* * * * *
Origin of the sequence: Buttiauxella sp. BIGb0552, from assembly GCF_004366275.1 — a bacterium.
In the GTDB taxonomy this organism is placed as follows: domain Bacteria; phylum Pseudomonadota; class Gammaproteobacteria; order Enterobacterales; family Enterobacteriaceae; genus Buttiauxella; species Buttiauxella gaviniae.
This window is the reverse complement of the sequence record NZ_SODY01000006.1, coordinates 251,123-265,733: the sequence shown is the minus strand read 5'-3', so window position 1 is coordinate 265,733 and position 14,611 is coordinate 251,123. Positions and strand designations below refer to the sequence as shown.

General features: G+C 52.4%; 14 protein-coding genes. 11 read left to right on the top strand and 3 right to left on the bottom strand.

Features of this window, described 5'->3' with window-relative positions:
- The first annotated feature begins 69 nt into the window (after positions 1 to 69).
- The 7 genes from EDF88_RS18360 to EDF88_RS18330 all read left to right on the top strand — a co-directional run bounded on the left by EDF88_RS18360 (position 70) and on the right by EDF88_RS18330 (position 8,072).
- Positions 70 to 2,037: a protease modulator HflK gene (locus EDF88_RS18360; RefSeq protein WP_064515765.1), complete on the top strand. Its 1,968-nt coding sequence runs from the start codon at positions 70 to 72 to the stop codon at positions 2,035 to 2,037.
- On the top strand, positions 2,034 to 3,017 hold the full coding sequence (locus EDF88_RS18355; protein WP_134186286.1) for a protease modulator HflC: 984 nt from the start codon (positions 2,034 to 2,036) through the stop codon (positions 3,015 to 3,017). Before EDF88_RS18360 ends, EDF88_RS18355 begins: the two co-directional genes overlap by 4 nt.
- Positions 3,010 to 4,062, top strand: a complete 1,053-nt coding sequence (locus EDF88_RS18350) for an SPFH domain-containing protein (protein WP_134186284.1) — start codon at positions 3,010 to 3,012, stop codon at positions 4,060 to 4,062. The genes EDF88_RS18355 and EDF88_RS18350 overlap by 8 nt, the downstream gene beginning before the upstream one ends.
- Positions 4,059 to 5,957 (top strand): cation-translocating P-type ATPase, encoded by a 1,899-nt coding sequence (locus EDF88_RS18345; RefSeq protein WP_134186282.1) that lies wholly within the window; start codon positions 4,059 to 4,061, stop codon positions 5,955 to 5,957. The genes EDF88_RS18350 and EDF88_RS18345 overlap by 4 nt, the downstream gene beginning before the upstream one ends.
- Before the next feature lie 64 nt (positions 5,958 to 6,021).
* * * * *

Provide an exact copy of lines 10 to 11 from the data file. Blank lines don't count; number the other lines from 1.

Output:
- Positions 3,010 to 4,062, top strand: a complete 1,053-nt coding sequence (locus EDF88_RS18350) for an SPFH domain-containing protein (protein WP_134186284.1) — start codon at positions 3,010 to 3,012, stop codon at positions 4,060 to 4,062. The genes EDF88_RS18355 and EDF88_RS18350 overlap by 8 nt, the downstream gene beginning before the upstream one ends.
- Positions 4,059 to 5,957 (top strand): cation-translocating P-type ATPase, encoded by a 1,899-nt coding sequence (locus EDF88_RS18345; RefSeq protein WP_134186282.1) that lies wholly within the window; start codon positions 4,059 to 4,061, stop codon positions 5,955 to 5,957. The genes EDF88_RS18350 and EDF88_RS18345 overlap by 4 nt, the downstream gene beginning before the upstream one ends.